The Washington PostDemocracy Dies in Darkness

Anti-trans groups hitch their cause to Title IX on 50th anniversary

Former congresswoman Tulsi Gabbard speaks at the “Our Bodies, Our Sports” rally in D.C. on Thursday. (Petula Dvorak/TWP)
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It feels all wrong to hear these words from such fierce women, on a day so auspicious.

“Males have an unfair advantage.”

“A biological man with a clear advantage won.”

“I was defeated before stepping onto the track.”

These were all female athletes, speaking at Freedom Plaza in D.C. on the 50th anniversary of Title IX, about the times they competed against transgender swimmers, runners and skateboarders.

But between those stories, we heard conservative activists and organizers rail against “woke ideologues” and “agendas,” drawing the battle lines in another culture war. They put a twist on traditional abortion rights and feminist slogans: “My body, my choice” and “Our bodies, ourselves” became “Our bodies! Our sports!” They urged America to “Save women’s sports!”

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Only about 32 trans athletes, according to Outsports, have competed at the college level in the past decade. But one of the speakers assembled at the small rally Thursday, organized by a raft of conservative groups, called their participation a “nail in the coffin of Title IX.” Tulsi Gabbard — the lieutenant colonel of political switchbacks — predicted even worse after President Biden proposed new protections for trans students under in the landmark legislation.

“The Biden administration’s actions today are seeking to erase the entire female sex,” said Gabbard, the former congresswoman. “At its core, it’s a hatred for women.”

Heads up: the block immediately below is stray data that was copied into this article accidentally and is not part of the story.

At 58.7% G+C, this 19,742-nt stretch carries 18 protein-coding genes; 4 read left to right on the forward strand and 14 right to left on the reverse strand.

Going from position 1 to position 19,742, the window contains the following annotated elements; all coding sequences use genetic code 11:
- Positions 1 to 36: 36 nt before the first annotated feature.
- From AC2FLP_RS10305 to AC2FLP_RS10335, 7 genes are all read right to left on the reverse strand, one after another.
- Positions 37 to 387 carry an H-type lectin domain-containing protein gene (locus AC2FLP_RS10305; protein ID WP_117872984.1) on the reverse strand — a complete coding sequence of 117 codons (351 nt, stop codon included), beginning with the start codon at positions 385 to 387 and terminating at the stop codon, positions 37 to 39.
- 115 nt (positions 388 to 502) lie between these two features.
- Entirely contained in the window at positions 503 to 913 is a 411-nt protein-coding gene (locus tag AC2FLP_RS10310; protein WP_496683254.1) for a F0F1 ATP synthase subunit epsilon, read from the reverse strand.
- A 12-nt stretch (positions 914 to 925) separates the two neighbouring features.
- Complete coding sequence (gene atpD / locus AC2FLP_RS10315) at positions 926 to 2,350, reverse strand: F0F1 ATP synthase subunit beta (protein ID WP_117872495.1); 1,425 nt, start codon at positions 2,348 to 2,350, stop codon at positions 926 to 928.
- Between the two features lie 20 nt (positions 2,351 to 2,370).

Oh, please. This is the women’s rights version of “They’re taking away your guns.”

Title IX was hardly about sports to begin with when it was written in 1972 to make sure women had a fair shot at higher education. This was a time when universities worried they were wasting money educating women who were only at school to get their MRS degrees.

“Why are you here occupying a seat that could be held by a man?” Harvard Law School Dean Edwin Griswold famously asked Ruth Bader Ginsburg when she was a student there.

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That’s the ethos Title IX was created to quash, though it paved the way for women’s sports, too. And that’s the part that conservative, family values, evangelical and anti-LGBTQ folks have hijacked as a way to forward their queer-fearing agenda.

The rally was supported by groups like the Heritage Foundation, the Family Research Council, the Alliance Defending Freedom and the Women’s Liberation Front. All loudly oppose transgender rights; most loudly oppose women’s reproductive rights. But the campaign they’ve launched in honor of Title IX sounds like a righteous one full of female empowerment lingo and equal rights gusto, so it was easy to be confused.

Still, it’s a sticky issue. These young women athletes could rightly feel undermined.